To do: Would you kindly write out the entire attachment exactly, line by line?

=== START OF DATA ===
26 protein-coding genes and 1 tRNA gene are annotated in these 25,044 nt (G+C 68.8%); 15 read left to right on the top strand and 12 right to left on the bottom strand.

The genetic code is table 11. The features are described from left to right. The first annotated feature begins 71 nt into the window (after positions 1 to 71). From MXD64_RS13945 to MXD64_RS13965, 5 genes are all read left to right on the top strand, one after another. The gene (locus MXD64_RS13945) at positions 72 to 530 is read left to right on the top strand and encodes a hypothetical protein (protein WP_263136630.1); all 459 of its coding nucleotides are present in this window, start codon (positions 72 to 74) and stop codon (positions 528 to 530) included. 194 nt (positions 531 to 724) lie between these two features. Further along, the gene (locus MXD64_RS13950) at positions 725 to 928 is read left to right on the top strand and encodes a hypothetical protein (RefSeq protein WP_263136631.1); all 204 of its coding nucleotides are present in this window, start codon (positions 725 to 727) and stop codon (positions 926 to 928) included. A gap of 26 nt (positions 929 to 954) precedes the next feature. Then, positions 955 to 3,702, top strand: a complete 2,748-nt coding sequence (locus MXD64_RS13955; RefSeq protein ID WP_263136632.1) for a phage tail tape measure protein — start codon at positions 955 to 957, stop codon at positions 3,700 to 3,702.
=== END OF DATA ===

26 protein-coding genes and 1 tRNA gene are annotated in these 25,044 nt (G+C 68.8%); 15 read left to right on the top strand and 12 right to left on the bottom strand.

The genetic code is table 11. The features are described from left to right. The first annotated feature begins 71 nt into the window (after positions 1 to 71). From MXD64_RS13945 to MXD64_RS13965, 5 genes are all read left to right on the top strand, one after another. The gene (locus MXD64_RS13945) at positions 72 to 530 is read left to right on the top strand and encodes a hypothetical protein (protein WP_263136630.1); all 459 of its coding nucleotides are present in this window, start codon (positions 72 to 74) and stop codon (positions 528 to 530) included. 194 nt (positions 531 to 724) lie between these two features. Further along, the gene (locus MXD64_RS13950) at positions 725 to 928 is read left to right on the top strand and encodes a hypothetical protein (RefSeq protein WP_263136631.1); all 204 of its coding nucleotides are present in this window, start codon (positions 725 to 727) and stop codon (positions 926 to 928) included. A gap of 26 nt (positions 929 to 954) precedes the next feature. Then, positions 955 to 3,702, top strand: a complete 2,748-nt coding sequence (locus MXD64_RS13955; RefSeq protein ID WP_263136632.1) for a phage tail tape measure protein — start codon at positions 955 to 957, stop codon at positions 3,700 to 3,702.